After about twenty years many hardened veterans experience symptoms of flashbacks and dreams of combat, when suppressed memories of battle begin to break free of their suppression. Our experience with professional soldiers suggests that the subconscious can no longer suppress the stuff we couldn’t live with after a period that may last as long as twenty years or more. By the time we realize we have PTSD, we are eaten up with anger and have made a mess of parenting.
That’s the problem with women in combat. Their children will have mothers incapable of nurturing. And it’s not her or their fault. And the next generation will be hurt forever. That’s why the Spartans never permitted their women to be warriors; although, they were plenty tough. They placed the frail or handicapped infants outside the village to die, because their society required all males to be warriors and mothers to be capable of child rearing.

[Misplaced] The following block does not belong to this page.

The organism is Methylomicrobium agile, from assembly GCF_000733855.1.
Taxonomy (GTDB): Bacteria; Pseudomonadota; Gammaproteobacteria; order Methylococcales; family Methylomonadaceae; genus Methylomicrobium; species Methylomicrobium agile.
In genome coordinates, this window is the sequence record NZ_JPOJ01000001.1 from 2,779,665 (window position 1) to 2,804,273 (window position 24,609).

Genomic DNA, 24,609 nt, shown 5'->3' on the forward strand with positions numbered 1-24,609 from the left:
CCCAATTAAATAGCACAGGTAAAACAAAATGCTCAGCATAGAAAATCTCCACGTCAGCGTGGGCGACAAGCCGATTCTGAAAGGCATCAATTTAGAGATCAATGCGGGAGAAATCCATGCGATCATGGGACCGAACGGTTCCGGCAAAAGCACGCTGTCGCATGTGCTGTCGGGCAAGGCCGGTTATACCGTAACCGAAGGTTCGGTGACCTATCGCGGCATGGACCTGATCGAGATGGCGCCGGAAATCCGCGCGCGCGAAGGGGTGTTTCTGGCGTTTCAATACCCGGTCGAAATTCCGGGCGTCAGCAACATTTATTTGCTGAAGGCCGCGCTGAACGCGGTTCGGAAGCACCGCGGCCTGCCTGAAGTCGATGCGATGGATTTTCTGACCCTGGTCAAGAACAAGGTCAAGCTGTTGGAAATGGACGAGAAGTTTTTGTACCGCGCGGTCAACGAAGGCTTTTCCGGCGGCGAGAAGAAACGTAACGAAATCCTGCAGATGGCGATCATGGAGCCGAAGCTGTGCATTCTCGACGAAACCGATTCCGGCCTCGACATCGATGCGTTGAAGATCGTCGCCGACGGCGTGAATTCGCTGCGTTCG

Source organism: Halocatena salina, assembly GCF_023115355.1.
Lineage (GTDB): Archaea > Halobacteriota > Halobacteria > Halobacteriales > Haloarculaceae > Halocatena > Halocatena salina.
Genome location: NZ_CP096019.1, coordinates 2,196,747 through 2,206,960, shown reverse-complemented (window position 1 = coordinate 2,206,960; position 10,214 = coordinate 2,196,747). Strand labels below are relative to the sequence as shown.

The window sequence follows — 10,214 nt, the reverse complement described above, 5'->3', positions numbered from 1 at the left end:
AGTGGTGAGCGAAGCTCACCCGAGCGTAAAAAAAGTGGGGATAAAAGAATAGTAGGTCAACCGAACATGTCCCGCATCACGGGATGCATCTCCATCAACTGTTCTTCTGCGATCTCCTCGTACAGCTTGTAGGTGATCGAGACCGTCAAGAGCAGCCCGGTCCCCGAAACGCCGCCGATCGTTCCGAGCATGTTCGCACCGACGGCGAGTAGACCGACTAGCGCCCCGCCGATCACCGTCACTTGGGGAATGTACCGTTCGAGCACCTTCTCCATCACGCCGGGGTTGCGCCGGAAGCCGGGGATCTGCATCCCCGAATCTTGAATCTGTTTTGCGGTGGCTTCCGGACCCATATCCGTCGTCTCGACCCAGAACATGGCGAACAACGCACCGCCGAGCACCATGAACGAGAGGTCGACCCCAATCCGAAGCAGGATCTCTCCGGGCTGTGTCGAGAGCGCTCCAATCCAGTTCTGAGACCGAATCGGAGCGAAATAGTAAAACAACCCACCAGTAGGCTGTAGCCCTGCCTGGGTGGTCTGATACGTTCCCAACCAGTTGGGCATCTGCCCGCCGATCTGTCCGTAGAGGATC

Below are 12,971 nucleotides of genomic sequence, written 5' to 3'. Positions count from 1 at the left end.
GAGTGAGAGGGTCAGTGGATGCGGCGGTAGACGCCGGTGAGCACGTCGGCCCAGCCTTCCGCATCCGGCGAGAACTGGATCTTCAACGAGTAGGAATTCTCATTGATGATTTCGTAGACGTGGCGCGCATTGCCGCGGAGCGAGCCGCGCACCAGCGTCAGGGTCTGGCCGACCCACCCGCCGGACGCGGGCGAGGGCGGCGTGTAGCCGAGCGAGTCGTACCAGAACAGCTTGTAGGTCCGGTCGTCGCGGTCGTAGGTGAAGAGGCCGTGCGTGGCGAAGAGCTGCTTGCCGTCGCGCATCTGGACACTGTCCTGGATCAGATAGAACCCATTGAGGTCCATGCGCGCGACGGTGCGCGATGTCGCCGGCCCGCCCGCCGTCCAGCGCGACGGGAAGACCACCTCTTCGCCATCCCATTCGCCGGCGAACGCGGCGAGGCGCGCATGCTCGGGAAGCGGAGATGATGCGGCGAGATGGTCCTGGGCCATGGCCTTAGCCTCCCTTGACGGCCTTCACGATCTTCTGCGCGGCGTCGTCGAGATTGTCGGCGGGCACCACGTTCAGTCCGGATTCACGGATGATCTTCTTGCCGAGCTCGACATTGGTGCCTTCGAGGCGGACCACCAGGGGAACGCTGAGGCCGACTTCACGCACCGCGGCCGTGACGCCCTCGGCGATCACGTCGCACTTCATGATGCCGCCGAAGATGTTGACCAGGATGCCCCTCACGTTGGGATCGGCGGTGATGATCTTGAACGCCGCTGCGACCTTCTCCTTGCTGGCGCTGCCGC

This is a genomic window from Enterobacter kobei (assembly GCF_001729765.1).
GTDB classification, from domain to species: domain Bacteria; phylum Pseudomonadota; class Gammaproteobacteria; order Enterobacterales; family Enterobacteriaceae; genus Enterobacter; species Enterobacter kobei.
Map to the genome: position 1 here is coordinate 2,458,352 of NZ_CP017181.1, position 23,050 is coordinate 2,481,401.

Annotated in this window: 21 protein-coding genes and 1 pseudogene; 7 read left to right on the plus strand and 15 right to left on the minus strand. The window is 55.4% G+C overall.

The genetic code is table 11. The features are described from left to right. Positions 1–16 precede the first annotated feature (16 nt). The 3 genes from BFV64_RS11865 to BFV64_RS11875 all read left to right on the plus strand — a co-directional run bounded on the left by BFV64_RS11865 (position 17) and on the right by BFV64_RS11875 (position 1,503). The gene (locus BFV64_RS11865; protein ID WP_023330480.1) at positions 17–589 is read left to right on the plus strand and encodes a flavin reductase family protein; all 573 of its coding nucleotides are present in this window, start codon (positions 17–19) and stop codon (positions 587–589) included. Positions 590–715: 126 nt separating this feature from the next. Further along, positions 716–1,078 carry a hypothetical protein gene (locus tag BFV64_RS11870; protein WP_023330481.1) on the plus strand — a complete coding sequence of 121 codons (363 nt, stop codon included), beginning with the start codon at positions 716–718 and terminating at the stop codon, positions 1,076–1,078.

I probably should have been a professor of English literature or history at some small town in the middle of nowhere. My first love was English literature followed closely by history. Upon graduation from high school, I had a scholarship to Yale; but my father insisted I take the exams for the Academy as well. I was awarded an appointment to the Academy, which he insisted I take. Turns out I loved the Army and service with American soldiers. But after thirty years of soldiering I was hardened; and I had PTSD.
In my heart of hearts I suspect I was ill equipped by temperament for slaughter and killing. I did my share of killing, especially during my service in the 11th Armored Cavalry Regiment (ACR). The Regiment was commanded by Colonel George S. Patton, III, a great trainer and aggressive leader. The Regiment was a great team and conducted combat operation that inflicted massive casualties on the enemy during Patton’s tenure of command. The team included USAF tactical air and Army artillery that together inflicted heavy casualties upon our opponents. Patton thrived on taking the war to the communists, who had invaded South Vietnam. We killed many, to include Patton and his command group. Most enemy casualties were inflicted using air strikes and artillery, but many were inflicted in close combat with side arms.